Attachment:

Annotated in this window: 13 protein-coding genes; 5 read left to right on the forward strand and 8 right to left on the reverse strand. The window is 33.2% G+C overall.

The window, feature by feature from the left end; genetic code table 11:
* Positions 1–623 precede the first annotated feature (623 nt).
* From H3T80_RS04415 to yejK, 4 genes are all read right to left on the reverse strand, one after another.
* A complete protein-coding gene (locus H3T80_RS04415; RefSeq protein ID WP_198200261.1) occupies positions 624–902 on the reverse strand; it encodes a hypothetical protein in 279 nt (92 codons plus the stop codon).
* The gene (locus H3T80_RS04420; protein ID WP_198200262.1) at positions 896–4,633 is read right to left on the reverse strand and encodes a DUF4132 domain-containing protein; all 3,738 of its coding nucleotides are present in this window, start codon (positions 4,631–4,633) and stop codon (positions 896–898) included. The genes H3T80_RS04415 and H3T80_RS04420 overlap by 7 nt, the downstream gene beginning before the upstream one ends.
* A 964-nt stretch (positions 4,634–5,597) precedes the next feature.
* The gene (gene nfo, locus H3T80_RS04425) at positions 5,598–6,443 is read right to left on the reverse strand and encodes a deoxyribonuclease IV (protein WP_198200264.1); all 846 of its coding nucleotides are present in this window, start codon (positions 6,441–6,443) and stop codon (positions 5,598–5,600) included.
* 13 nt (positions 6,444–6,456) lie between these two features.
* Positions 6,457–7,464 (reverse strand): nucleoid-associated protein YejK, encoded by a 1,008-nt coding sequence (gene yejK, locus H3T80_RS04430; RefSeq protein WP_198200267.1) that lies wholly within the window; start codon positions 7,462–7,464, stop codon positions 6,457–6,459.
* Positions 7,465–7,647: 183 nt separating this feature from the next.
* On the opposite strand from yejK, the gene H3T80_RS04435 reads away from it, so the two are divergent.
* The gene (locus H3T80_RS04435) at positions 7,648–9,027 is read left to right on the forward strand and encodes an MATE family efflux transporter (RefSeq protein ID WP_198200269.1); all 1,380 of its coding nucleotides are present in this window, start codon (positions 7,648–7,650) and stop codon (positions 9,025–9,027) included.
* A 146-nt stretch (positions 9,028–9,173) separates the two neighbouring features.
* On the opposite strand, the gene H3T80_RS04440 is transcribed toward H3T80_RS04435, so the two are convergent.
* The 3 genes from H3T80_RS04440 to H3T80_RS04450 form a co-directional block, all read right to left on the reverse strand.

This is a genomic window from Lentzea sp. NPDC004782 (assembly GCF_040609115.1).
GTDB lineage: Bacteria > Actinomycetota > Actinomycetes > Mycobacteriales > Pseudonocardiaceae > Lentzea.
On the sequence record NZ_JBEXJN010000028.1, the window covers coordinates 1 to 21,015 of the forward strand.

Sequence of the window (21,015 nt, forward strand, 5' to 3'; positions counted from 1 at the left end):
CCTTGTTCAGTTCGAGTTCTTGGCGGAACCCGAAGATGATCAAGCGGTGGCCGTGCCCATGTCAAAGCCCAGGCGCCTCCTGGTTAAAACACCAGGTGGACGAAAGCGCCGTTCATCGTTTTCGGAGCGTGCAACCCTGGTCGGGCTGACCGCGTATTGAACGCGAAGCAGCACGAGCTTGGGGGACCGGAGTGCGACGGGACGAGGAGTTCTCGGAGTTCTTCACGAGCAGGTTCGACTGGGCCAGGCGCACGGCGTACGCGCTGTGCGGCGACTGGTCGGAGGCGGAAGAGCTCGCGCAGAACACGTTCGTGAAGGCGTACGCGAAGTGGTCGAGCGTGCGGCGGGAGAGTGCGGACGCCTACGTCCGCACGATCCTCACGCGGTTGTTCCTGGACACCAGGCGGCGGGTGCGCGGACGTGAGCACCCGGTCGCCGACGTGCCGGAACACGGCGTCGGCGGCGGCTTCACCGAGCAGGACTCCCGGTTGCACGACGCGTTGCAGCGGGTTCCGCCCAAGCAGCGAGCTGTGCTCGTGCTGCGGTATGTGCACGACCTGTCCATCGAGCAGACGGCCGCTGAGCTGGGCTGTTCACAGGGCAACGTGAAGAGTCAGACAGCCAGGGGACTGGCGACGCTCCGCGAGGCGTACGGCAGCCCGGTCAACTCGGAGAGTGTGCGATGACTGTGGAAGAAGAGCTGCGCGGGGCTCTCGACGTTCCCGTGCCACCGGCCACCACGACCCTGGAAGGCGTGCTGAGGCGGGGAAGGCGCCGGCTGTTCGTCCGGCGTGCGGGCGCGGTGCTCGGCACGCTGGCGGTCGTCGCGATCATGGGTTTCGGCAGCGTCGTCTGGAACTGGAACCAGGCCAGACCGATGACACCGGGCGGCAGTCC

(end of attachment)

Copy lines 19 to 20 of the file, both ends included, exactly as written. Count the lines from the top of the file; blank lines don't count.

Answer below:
On the sequence record NZ_JBEXJN010000028.1, the window covers coordinates 1 to 21,015 of the forward strand.

Sequence of the window (21,015 nt, forward strand, 5' to 3'; positions counted from 1 at the left end):